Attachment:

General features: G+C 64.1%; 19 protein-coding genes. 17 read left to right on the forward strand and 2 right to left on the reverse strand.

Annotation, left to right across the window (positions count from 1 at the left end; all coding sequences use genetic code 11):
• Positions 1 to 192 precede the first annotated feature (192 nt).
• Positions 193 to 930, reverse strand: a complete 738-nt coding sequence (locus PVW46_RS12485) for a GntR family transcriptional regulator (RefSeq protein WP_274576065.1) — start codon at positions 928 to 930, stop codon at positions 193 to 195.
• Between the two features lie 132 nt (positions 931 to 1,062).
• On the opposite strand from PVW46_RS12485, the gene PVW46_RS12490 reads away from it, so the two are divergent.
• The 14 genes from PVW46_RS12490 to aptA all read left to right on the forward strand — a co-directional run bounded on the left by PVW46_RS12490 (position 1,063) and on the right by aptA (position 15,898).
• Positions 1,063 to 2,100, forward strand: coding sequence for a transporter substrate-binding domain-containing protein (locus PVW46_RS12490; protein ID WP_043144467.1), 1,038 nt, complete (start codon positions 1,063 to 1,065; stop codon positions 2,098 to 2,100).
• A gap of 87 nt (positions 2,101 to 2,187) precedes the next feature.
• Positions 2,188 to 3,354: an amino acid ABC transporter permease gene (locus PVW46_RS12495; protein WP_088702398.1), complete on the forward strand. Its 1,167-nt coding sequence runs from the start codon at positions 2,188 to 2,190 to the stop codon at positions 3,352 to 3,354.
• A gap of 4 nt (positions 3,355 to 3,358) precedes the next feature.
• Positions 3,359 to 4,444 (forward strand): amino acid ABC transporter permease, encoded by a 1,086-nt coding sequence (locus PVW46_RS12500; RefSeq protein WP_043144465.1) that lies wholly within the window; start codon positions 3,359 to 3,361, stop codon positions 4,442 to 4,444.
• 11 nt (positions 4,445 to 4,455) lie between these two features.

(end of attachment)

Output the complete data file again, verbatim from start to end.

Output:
General features: G+C 64.1%; 19 protein-coding genes. 17 read left to right on the forward strand and 2 right to left on the reverse strand.

Annotation, left to right across the window (positions count from 1 at the left end; all coding sequences use genetic code 11):
• Positions 1 to 192 precede the first annotated feature (192 nt).
• Positions 193 to 930, reverse strand: a complete 738-nt coding sequence (locus PVW46_RS12485) for a GntR family transcriptional regulator (RefSeq protein WP_274576065.1) — start codon at positions 928 to 930, stop codon at positions 193 to 195.
• Between the two features lie 132 nt (positions 931 to 1,062).
• On the opposite strand from PVW46_RS12485, the gene PVW46_RS12490 reads away from it, so the two are divergent.
• The 14 genes from PVW46_RS12490 to aptA all read left to right on the forward strand — a co-directional run bounded on the left by PVW46_RS12490 (position 1,063) and on the right by aptA (position 15,898).
• Positions 1,063 to 2,100, forward strand: coding sequence for a transporter substrate-binding domain-containing protein (locus PVW46_RS12490; protein ID WP_043144467.1), 1,038 nt, complete (start codon positions 1,063 to 1,065; stop codon positions 2,098 to 2,100).
• A gap of 87 nt (positions 2,101 to 2,187) precedes the next feature.
• Positions 2,188 to 3,354: an amino acid ABC transporter permease gene (locus PVW46_RS12495; protein WP_088702398.1), complete on the forward strand. Its 1,167-nt coding sequence runs from the start codon at positions 2,188 to 2,190 to the stop codon at positions 3,352 to 3,354.
• A gap of 4 nt (positions 3,355 to 3,358) precedes the next feature.
• Positions 3,359 to 4,444 (forward strand): amino acid ABC transporter permease, encoded by a 1,086-nt coding sequence (locus PVW46_RS12500; RefSeq protein WP_043144465.1) that lies wholly within the window; start codon positions 3,359 to 3,361, stop codon positions 4,442 to 4,444.
• 11 nt (positions 4,445 to 4,455) lie between these two features.